Matched, p.5
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       Matched, p.5

         Part #1 of Matched series by Ally Condie
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Page 6

 

  “I hope you find out who did it,” I say. “You’re right. It’s cruel. ”

  “We’l find out,” she says, smiling at me. “I can promise you that. ” Then she looks down, glances at her watch. “I have to leave now. I hope that I’ve been able to eliminate your concern. ”

  “Yes, thank you. ” I try to pul my thoughts from the boy who is an Aberration. I should be thinking about how wonderful it is that everything is back in order. But instead I think about Ky—how sorry I feel for him, how I wish I didn’t have to know this about him and could have gone on thinking he had chosen to be a Single.

  “I don’t need to remind you to keep the information about Ky Markham confidential, do I?” she asks mildly, but I hear the iron in her voice. “The only reason I shared it with you was so that you could know without a doubt that he was never intended to be your Match. ”

  “Of course. I won’t say anything to anyone. ”

  “Good. It’s probably best that you keep this to yourself. Of course, we could cal a meeting if you would like. I could explain to your parents and Xander and his parents what happened—”

  “No!” I say forceful y. “No. I don’t want anyone to know, except—”

  “Except who?”

  I don’t answer, and suddenly her hand is on my arm. She does not grip me roughly, but I can tel that she wil wait out the answer to her brief question: “Who?”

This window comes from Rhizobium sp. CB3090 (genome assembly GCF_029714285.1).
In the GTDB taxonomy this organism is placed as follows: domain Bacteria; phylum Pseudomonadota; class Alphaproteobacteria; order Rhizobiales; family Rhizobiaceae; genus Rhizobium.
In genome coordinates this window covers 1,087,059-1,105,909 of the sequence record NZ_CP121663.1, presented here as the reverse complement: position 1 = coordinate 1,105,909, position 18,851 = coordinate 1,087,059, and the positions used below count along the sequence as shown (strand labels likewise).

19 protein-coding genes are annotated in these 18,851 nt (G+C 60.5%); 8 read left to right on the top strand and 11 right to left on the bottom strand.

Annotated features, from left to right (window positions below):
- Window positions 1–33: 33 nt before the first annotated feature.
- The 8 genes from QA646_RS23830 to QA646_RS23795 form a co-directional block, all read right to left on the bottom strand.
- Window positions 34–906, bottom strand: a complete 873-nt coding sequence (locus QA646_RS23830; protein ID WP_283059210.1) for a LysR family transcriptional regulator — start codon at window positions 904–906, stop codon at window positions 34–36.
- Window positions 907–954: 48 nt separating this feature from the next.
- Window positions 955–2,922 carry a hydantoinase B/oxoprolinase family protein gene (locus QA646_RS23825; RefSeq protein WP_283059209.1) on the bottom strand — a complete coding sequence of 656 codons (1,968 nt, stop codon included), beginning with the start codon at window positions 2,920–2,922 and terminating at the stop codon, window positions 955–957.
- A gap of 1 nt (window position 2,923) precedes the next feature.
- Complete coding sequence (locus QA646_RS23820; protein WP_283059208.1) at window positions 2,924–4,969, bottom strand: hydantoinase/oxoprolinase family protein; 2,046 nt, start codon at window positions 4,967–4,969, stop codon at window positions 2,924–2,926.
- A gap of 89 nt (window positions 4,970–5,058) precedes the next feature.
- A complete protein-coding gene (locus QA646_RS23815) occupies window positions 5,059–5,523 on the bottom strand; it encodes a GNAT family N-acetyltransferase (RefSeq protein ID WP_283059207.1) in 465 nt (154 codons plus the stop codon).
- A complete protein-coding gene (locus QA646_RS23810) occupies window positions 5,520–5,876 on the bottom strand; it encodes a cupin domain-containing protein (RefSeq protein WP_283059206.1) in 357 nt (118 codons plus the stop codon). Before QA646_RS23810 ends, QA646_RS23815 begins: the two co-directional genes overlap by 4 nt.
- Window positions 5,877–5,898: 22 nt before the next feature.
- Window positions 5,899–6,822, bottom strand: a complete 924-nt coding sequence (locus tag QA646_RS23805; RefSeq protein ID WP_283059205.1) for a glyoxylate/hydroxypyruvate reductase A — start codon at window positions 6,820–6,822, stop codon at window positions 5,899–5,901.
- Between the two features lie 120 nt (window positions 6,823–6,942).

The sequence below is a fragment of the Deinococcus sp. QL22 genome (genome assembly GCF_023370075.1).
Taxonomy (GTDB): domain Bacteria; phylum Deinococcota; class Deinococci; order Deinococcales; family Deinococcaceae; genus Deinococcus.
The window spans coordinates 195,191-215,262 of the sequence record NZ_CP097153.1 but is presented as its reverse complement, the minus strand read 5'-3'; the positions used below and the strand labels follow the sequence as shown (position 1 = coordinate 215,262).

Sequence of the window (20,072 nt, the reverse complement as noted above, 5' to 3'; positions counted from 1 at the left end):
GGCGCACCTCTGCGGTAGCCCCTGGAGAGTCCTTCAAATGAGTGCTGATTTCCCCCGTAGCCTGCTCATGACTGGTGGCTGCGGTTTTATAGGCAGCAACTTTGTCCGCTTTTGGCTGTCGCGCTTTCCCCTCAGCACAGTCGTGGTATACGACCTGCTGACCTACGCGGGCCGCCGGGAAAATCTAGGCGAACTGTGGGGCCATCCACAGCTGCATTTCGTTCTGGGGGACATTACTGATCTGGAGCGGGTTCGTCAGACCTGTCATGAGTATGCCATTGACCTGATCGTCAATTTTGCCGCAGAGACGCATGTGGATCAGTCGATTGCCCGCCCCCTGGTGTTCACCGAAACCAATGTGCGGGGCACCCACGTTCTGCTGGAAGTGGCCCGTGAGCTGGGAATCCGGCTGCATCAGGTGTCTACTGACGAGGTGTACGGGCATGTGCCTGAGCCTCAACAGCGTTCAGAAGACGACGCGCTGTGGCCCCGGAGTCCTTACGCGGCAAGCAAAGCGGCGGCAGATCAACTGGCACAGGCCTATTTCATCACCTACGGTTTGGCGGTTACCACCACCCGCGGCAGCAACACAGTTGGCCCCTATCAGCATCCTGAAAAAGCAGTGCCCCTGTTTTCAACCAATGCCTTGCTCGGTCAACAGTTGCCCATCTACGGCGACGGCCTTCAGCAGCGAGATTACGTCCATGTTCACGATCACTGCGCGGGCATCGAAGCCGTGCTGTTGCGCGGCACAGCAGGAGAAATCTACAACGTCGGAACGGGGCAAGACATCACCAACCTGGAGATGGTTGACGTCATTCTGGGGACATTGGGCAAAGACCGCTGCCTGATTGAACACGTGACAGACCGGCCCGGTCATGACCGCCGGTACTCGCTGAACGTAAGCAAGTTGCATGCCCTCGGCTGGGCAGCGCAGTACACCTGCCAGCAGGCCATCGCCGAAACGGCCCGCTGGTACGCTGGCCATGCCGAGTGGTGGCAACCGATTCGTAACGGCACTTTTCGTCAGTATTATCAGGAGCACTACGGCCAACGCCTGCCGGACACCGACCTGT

“My grandfather,” I admit. “He’s almost eighty. ”

  She lets go of my arm. “When is his birthday?”

  “Tomorrow. ”

  She thinks for a moment, then nods. “If you feel that you need to talk to someone about what happened, he would be the optimal one. Stil . That is the only person?”

  “Yes,” I say. “I don’t want anyone else to know. I don’t mind Grandfather knowing because . . . ” I leave the sentence unfinished. She knows why. At least one of the reasons why, anyway.

  “I’m glad you feel that way,” the Official says, nodding. “I have to admit that it makes things easier for me. Obviously, when you talk to your grandfather, you wil tel him that he wil be cited if he mentions this to anyone else. And that’s certainly not something he wants now. He could lose his preservation privileges. ”

  “I understand. ”

  The Official smiles, stands up. “Is there anything else I can help you with tonight?” I am glad the interview is over. Now that al is right again with my world, I want to take my place back inside that room ful of people. It suddenly feels very lonely out here.

  “No, thank you. ”

  She gestures at the path leading back to the center. “Best wishes to you, Cassia. I’m glad I could help. ” I thank her one last time and walk away. She stays behind, watching me go. Even though I know it’s nonsense, I feel as if she watches me al the way to the door, al the way down the hal s and back into the room and over to the table where Xander stil plays the game. He looks up and holds my gaze. He noticed that I was gone. Everything all right? his eyes ask me, and I nod. It is now.

  Everything is back to normal. Better than normal—now I can again enjoy the fact that I’ve been Matched with Xander.

  Stil , I wish she hadn’t told me about Ky. I won’t be able to look at him the same way again, now that I know too much about him.

  There are so many of us inside the game center. It is hot and humid in the room, reminding me of the tropical ocean simulation we had in Science once, the one about the coral reefs that teemed with fish before the Warming kil ed them al . I taste sweat and breathe water.